A Dynamic Scaling Approach in Hadoop YARN

A Dynamic Scaling Approach in Hadoop YARN

Warda Ismahene Nemouchi, Souheila Boudouda, Nacer Eddine Zarour
Copyright: © 2022 |Pages: 17
DOI: 10.4018/IJOCI.286176
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In Cloud based Big Data applications, Hadoop has been widely adopted for distributed processing large scale data sets. However, the wastage of energy consumption of data centers still constitutes an important axis of research due to overuse of resources and extra overhead costs. As a solution to overcome this challenge, a dynamic scaling of resources in Hadoop YARN Cluster is a practical solution. This paper proposes a dynamic scaling approach in Hadoop YARN (DSHYARN) to add or remove nodes automatically based on workload. It is based on two algorithms (scaling up/down) which are implemented to automate the scaling process in the cluster. This article aims to assure energy efficiency and performance of Hadoop YARN’ clusters. To validate the effectiveness of DSHYARN, a case study with sentiment analysis on tweets about covid-19 vaccine is provided. the goal is to analyze tweets of the people posted on Twitter application. The results showed improvement in CPU utilization, RAM utilization and Job Completion time. In addition, the energy has been reduced of 16% under average workload.
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Cloud computing (CC) has emerged as a recent paradigm that combines distributed computations with server virtualization and storage capacity (Shah & Trivedi, 2015). Its fundamental idea revolves around providing multiple services to customers over the internet through three models: Infrastructure As A Service (IAAS), Platform As A service (PAAS) and Software As A service (SAAS). The use of CC minimizes the burden on users and helps them to focus on their core business. It liberates them from any concerns or costs related to infrastructure (Kalagiakos & Karampelas, 2011) allows companies to scale their computations as they grow. Deploying applications on the cloud offers multiple advantages including scalability, resource sharing, on demand services and distributed computations (Balashandan & Shivika, 2017). It has been proved to be more versatile than the traditional infrastructure from both service quality and security perspectives (Armbrust et al, 2010).

The use of CC has given a rise to cloud-based applications especially when it comes to dealing with large scale data or in another term Big Data applications. The fundamental goal behind Big Data is to derive knowledges and insights from previously collected or real time generated data passing by different phases of cleaning, processing and analyzing which will improve the decision-making process. It exists some properties to differentiate Big Data from traditional data, referred to as the V model, including large volume of variety data generated in high velocity (Khan et al, 2015). These properties constitute big problems and big challenges to both companies and researchers, not only, due to high demanding requirements for handling and processing this data but also the need of minimizing response time to minutes and even seconds (near real time). Hence, most of enterprises deploy their data on the cloud for its elastic, on demand, self-service and resource pooling nature (Wang et al, 2015; Rajput et al, 2019).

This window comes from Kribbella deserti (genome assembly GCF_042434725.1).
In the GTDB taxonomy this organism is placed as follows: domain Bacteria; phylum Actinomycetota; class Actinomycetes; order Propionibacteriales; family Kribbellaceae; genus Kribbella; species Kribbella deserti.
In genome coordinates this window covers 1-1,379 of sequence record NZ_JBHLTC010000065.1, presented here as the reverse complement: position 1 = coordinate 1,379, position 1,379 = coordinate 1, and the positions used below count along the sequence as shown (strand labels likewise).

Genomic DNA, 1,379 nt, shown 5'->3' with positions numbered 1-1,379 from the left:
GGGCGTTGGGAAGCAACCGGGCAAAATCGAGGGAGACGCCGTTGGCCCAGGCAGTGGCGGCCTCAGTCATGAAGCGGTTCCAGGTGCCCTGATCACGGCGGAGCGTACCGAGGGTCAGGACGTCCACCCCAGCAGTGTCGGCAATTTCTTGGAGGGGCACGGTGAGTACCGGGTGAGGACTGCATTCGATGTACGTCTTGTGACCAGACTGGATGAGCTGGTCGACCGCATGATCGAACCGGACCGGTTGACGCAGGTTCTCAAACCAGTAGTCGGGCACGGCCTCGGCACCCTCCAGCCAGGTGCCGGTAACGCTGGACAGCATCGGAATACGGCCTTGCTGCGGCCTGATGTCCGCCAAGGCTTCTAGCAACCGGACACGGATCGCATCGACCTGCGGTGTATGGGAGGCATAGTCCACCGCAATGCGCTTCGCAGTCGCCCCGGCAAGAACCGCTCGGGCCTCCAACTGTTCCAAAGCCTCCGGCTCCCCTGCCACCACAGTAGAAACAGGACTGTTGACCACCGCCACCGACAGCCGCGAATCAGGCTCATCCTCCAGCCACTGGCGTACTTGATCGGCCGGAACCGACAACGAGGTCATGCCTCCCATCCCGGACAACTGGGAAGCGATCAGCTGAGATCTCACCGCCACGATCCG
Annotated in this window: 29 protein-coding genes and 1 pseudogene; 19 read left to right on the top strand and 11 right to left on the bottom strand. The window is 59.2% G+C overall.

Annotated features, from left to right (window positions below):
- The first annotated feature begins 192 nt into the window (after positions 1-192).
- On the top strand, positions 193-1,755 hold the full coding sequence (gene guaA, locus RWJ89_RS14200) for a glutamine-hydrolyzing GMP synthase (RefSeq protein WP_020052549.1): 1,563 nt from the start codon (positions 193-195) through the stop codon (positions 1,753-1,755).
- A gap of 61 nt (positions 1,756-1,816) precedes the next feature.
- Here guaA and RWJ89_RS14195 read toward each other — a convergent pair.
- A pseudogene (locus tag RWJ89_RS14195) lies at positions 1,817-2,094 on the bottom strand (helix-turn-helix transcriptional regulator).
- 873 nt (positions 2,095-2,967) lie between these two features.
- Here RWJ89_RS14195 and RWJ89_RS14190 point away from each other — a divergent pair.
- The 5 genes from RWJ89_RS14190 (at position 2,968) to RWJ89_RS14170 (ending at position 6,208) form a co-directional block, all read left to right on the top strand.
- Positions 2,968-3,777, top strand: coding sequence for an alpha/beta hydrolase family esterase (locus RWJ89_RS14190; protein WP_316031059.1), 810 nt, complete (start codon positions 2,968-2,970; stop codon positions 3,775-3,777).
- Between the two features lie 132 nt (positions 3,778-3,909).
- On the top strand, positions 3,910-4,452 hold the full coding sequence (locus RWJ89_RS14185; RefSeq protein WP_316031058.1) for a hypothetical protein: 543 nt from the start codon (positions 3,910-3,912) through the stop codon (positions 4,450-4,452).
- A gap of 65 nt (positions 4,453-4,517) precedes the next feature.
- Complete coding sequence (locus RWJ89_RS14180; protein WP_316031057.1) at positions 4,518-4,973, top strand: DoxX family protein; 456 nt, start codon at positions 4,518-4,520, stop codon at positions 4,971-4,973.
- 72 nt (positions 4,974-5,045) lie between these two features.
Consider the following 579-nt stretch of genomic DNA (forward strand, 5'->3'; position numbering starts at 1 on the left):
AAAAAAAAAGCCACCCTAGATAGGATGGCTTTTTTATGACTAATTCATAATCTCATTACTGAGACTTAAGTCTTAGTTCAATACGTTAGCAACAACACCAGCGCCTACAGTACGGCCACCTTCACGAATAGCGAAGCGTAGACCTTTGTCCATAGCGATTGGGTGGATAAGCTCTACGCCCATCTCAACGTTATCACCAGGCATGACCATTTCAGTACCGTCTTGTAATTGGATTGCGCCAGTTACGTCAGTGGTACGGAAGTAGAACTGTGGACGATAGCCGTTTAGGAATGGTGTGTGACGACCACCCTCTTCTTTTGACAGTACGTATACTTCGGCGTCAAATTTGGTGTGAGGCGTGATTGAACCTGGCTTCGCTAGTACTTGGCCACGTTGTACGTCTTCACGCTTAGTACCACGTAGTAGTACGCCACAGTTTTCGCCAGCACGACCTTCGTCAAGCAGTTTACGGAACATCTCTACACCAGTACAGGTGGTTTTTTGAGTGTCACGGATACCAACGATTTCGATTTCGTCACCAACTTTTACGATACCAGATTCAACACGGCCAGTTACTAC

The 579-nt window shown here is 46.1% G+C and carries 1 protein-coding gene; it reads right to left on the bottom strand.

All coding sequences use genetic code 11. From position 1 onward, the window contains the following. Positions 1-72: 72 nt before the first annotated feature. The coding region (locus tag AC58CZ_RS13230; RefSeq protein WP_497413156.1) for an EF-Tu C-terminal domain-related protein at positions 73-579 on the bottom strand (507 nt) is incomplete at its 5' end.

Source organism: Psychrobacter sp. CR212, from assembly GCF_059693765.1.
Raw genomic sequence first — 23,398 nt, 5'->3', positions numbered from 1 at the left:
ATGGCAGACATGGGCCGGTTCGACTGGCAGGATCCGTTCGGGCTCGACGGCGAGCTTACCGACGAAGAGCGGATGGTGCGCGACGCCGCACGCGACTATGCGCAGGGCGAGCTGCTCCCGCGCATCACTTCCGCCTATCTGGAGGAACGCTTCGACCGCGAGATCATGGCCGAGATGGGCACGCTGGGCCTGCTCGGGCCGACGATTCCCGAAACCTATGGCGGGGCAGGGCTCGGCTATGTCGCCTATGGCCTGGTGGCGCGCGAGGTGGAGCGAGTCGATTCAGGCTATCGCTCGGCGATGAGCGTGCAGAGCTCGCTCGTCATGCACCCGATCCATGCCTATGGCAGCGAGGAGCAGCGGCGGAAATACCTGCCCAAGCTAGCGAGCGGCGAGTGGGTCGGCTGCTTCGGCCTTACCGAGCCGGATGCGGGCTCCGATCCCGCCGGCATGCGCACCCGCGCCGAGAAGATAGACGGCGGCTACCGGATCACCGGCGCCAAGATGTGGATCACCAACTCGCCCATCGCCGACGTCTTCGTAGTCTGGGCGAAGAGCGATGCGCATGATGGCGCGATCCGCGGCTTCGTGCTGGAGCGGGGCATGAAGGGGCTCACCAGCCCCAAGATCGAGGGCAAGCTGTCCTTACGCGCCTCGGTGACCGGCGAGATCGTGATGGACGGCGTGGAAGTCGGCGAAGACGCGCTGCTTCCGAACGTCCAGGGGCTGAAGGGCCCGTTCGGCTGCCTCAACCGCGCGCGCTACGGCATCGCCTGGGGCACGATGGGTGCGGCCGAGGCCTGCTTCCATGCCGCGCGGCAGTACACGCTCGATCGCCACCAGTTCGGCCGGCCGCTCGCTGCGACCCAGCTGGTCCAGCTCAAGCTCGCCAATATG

One of the most used Cloud-based Big Data applications is Apache Hadoop. It is a framework that allows distributed processing of large data sets across computers’ clusters by using simple programming models. Hadoop implements MapReduce, one of the methods to run and analyze parallel processing of data (Shah & Trivedi, 2015). It is designed from the beginning to scale thousands of machines in a shared nothing architecture (Apache Foundation, n.d). Running Hadoop on the cloud makes the ability to add / remove nodes more smoothly.

Despite the fact that cloud has been proved to be beneficial for Big Data (Jannapureddy et al, 2019), running large scale data computations has a huge influence on data centers energy consumption. Most of users tend to preconfigure the cluster’ resources to be able to process the maximum workload. In addition, the scalability of the cloud can lead to uncontrolled growth of resources to meet users’ demands which leads to more unused servers and thus energy waste (Wang et al, 2015). It has been stated that big fractions of the overall cost of ownership of datacenters are energy costs (Jam et al, 2013; Wang et al, 2015). According to a study on a sample of 5000 servers in Google, CPU utilization of servers in such large-scale data centers is quite low, ranging at 10% to 20% and even 60% of computing resources are run without even being used (Barroso & Holezle, 2009). For that reason, dynamic scaling is required to use the resources efficiently. Multiple research works have been proposed in order to achieve energy efficiency and reduce operational costs through adjusting dynamically acquired resources to the workload (Hosamani et al, 2020). In other words, it is the possibility to add or remove nodes automatically according to the current need of workload and placing the others in lower power standby mode (Manikandan & Ravi, 2014).

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